Trevor’s Week for 22nd Feb 2018
This has certainly been our busiest week so far this year.
We’ve had four badgers rescued in the past week. The first was asleep in an alleyway at the side of a house in Uckfield just off the town centre. A young lad living at the property spotted the badger and told his parents who called out WRAS. They thought the badger was sick as it was shaking but this is a sign a fear in badgers. I was able to encourage the badger into a badger without needing a dog grasper and bring him back to our Casualty Centre. It was obvious the badger was just a juvenile and been pushed away by its mum. Normally we would leave them alone but due to the close proximity to the busy road we decided to bring him in and release in the early hours of the morning. At about 1:30am rescuers Ellie, Victoria and I released the badger outside the property where found without the risk of the day time traffic causing us a problem.
Rescuer Chris rushed out to a badger road casualty which sadly died, but he also dealt with two other juvenile badgers on a new housing estate in Hastings which had fallen down an retaining wall into a garden. Unable to get back out again the badgers were found curled up in the corner of the garden. Both badgers were encouraged into cages. After a check of the area it was not clear where their sett would be, so it would have been too much of a risk to release them during day light without them potentially causing an accident on the nearby main road. So they too were taken to WRAS’s Casualty Centre at in the early hours of the morning released again.
We have dealt with a few foxes this week too. Most of them have been road casualties and sadly most of them have not survived. However we have one in from Burgess Hill who we are battling with and amazingly is fighting with us to survive so fingers crossed.
Rescuers Carla and Linda have been out to Bexhill Railway Station to free a trapped gull at Bexhill Railway Station. He had been in there for a few hours but after some gentle persuasion he was sent on his way.
We have had a couple of deer to deal with this week. On Valentine’s Day we received a call after a small deer was spotted in a deep stream unable to get out. We walked across to the stream under the impression the deer was trapped in a ditch, and were quite surprised when the ditch turned into a rather deep fast flowing stream which is a tributary of the River Uck. Chris and I took one look at the deer and knew we had to act quickly. There was no time to stop and changed into dry suits or waders, every second counted on getting the deer out and starting the warm up process.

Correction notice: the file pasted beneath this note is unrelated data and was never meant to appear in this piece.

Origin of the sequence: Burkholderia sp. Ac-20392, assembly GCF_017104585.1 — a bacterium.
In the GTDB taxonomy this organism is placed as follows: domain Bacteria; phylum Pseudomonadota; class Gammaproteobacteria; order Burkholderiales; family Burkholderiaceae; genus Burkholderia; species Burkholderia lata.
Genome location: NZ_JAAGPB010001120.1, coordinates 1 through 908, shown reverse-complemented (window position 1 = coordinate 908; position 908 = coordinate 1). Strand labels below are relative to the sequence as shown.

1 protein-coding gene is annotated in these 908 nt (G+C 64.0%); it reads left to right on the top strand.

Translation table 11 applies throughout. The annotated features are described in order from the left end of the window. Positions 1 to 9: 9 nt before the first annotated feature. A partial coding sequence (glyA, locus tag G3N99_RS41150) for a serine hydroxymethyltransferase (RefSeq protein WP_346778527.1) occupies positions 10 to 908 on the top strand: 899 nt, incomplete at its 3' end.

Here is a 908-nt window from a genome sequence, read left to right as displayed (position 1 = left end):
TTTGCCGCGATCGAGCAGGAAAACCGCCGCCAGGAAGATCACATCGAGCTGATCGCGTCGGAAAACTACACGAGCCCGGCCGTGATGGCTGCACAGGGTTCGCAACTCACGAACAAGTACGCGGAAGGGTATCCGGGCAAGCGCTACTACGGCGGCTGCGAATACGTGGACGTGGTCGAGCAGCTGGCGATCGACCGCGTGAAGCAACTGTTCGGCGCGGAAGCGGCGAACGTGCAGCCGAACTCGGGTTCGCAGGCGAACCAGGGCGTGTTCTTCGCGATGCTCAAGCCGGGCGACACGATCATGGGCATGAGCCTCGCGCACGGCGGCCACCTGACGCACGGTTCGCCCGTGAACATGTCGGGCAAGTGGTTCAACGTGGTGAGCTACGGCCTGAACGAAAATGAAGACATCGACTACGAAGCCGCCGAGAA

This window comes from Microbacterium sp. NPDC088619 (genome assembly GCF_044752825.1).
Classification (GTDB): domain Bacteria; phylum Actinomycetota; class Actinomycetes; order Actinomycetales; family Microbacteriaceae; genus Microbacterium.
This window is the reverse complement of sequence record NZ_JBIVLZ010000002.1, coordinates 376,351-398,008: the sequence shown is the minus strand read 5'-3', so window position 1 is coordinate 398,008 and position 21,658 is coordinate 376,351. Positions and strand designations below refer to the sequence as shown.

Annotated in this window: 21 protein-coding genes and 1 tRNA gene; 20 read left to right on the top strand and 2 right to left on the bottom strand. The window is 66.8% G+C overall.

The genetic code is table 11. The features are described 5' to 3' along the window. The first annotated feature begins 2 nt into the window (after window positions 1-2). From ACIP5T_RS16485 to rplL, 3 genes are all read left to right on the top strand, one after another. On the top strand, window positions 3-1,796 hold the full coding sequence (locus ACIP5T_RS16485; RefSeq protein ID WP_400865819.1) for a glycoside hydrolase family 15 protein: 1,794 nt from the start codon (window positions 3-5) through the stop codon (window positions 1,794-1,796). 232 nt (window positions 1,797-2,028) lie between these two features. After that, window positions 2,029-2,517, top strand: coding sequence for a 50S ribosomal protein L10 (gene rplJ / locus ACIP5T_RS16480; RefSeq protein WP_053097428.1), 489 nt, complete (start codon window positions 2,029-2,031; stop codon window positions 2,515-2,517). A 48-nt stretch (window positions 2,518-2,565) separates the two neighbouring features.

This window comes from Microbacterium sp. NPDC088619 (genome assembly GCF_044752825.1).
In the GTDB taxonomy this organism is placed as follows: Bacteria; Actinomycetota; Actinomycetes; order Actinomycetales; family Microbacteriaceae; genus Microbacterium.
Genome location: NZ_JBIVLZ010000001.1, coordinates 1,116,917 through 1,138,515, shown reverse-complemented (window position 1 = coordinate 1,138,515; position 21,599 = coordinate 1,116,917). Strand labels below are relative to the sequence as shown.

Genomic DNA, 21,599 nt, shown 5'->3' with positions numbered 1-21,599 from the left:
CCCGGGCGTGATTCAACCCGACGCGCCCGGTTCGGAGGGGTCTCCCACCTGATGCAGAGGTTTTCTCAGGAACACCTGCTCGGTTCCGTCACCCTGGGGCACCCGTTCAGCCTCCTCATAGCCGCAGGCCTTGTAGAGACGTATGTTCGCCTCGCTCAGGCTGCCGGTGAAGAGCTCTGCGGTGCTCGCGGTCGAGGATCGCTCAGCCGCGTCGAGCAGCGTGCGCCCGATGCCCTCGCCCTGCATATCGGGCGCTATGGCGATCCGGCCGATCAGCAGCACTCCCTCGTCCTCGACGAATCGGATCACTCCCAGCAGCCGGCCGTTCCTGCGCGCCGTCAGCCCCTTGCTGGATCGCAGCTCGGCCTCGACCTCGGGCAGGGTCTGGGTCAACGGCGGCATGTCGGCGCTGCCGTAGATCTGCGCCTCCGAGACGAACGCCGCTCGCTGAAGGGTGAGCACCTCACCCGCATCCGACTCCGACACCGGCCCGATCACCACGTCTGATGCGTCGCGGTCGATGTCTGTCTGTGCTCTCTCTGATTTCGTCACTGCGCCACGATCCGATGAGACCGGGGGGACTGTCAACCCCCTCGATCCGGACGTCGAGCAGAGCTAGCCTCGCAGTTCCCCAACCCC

We had to slide down the steep bank of the stream into the water either side of the deer. The poor Roe Deer was very cold and wet and had a leg caught in a tree root. I pushed her up and forward to get her out of the water and Chris climbed up onto the bank to help lift her completely out of the stream. After emptying our boots of water, Chris carried the deer in his arms back to the waiting ambulance and where both Chris and the deer were wrapped in blankets to soak up as much water as possible and get them gently warm up.
The deer was then taken to WRAS’s Casualty Care Centre at Whitesmith where emergency treatment was given and the warm up process continued. The Roe was bedded down in one of WRAS’s indoor pens with a deep litter of straw and several heat pads to keep the deer warm. Deer specialists Chris and Sylvia Collinson visited WRAS to help assess the deer’s condition. They decided to take the deer back to their home as they were not convinced it would be a quick turn around.
To our surprise, the following morning, they were on the phone asking if we wanted to look at releasing her. She had recovered really well, over night and was up and about wanting to go. She was loaded into WRAS’s ambulance and returned to the woodland next to the stream and released. She ran off and then stopped to look back and see if we were following. I like to think she was stopping to say thank you!
We have also had a fallow deer delivered to the casualty centre after being hit at near Blackboys. This one we have passed to Chris and Sylvia.
We have also caught a duck at Horam, outside the Lakeside Café, with a badly broken wing. It was yet another very wet and cold rescue. The duck is now at the Swan Sanctuary where its wing is being assessed as to whether they can fix the wing or need to amputate and a new home found.
Trevor Weeks MBE
Founder & Operations Director
East Sussex Wildlife Rescue & Ambulance Service (WRAS)
Reg Charity 1108880
24Hr Rescue Line: 07815-078234
Trevor’s Private Mobile: 07931-523958
Unit 8 The Shaw Barn, Whitesmith, East Sussex, BN8 6JD.